Last week, SFR met with Santa Fe County Assessor Domingo Martinez about our June 23 cover story
on the unjustified escalation in affordable housing valuations.
Read Martinez' and Chief Appraiser Daniel King's responses after the jump.
In this week's paper, Santa Fe County Assessor Domingo Martinez reveals that the marked increases in affordable housing valuations—a trend SFR first reported
—is the result of trying to update property values. In short, Martinez' office installed a new computer system in 2009, and they're still in the beginning phases of uploading values for every property in the county.
King told SFR he placed a priority in uploading data for three kinds of property values: sales, splits and affordable housing. The first two cases are easy to understand: When a property undergoes a sale or split, the assessor's office is legally bound to assess its market value, so it makes sense to go ahead and put it onto the new computer system at the same time. But why affordable housing?
According to King, it has to do with market values—which he needs to calculate taxes for affordable homes.fair market value:
what a piece of property is worth on the market (based on recent sales of comparable properties)taxable value:
the portion of market value on which an assessor can actually levy taxes
In New Mexico, a tangle of laws and programs complicate property taxes. One law requires that taxable values
increase by not more than 3% a year
—so even if a home's market value appreciates rapidly, the owner's taxes won't go through the roof. In practical terms, that makes King's job easier: As long as he knows that market values sufficiently exceed taxable values (whether from current or historic appreciation), he can just increase taxable values by 3% each year.
But with affordable homes, according to a 2008 law, owners pay taxes only on what they originally paid
—the market value, minus a city- or county-sponsored subsidy. So King needs to know the market value to know the weighted subsidy—which he'll in turn subtract to get taxable values.
Or, as King puts it, "If I don't make sure an affordable home is at market [value], we don't have a right taxable value."
The crux of all this? Before the new computer system, Martinez' office didn't have a place to record market values.
But that wasn't a problem until 2008, King says, when the affordable housing valuation law went into effect.
"The software never had to deal with affordable housing," King says. Now it does—and even though the new system has a spot for recording market values, King has already seen glitches. Earlier this year, "It wasn't calculating affordable housing right" for homes sold in 2009, he says. And not every affordable-housing property is in the new system yet, which could make for value disparities or assessment errors.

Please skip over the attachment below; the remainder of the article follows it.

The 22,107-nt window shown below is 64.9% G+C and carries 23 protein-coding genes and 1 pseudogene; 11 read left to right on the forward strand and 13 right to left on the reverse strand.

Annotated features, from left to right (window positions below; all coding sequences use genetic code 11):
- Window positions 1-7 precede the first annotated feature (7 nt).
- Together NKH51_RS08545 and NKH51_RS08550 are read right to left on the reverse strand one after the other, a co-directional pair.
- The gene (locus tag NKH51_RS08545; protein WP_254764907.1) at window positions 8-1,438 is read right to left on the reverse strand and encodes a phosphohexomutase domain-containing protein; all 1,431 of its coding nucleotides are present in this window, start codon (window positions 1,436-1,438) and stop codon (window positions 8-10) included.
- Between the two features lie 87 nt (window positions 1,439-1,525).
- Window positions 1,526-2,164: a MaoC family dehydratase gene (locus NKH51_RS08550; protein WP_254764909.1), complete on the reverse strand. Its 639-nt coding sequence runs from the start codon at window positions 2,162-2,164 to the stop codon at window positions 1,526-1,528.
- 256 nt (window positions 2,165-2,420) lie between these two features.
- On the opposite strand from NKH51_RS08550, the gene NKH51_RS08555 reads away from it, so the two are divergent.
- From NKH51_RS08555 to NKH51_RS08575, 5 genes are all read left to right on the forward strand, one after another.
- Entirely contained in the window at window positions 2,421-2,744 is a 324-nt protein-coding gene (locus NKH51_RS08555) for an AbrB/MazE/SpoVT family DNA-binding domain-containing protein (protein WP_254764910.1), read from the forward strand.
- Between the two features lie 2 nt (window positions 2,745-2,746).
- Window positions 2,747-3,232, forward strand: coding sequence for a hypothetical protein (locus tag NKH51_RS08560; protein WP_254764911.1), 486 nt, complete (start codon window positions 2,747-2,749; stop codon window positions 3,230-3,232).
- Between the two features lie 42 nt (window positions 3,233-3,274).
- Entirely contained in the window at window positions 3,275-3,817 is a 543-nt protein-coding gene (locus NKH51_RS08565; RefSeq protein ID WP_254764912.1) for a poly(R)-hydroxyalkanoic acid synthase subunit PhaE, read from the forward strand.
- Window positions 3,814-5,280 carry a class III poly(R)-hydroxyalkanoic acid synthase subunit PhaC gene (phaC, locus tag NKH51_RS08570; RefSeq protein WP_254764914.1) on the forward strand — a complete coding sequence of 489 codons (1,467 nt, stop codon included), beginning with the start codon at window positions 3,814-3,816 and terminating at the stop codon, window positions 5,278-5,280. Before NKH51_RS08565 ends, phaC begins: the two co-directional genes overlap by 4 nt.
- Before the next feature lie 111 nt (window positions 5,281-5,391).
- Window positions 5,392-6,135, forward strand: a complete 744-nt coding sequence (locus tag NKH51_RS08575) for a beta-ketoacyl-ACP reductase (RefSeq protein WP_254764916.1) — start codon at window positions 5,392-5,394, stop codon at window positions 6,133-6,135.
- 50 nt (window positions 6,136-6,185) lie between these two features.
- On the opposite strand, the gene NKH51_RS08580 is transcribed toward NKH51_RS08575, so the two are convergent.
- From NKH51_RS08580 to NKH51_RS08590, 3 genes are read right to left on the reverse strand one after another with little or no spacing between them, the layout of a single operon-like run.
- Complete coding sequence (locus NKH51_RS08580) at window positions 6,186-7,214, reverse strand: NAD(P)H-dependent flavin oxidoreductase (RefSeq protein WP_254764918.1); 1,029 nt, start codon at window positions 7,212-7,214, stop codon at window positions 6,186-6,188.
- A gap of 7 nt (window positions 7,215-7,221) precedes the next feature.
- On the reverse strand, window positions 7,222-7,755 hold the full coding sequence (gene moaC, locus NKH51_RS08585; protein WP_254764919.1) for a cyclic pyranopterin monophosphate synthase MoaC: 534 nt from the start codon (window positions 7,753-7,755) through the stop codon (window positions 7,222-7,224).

In the case of Deborah DeMack, whom SFR profiled for the June 23 story, "She was trended up when she probably shouldn't have been,"
King says, referring to DeMack's astronomical increases in taxable value.
In other words, her home in southwest Santa Fe was swept up in what looked like regional property appreciation.
The non-affordable homes around DeMack weren't reassessed, leaving her with value increases that dwarfed her neighbors'. The clincher, King says, was that she didn't protest
her 2009 assessment—so the assessor's office assumed that everything was fine and increased her value again in 2010.
King says the assessor is "required by law to try" to raise as much as possible in property taxes. "It's not like we're trying to hit 'em,"
King adds, of affordable housing program participants. But until everything is incorporated into the new computer system, he says, there could be errors. The only way for the assessor's office to see them, Martinez and King maintain, is via valuation protest.
"If you don't submit a sale [as proof of your home's initial market
value] or [are] touched by a protest, you might get screwed,"
The 2010 protest period has expired, but King agreed to take calls from any affordable housing program participant who believes his or her home his incorrectly valued.
Martinez, for his part, has promised to begin a countywide, in-person reappraisal campaign in 2011.
Contact King or Martinez at (505) 986-6300.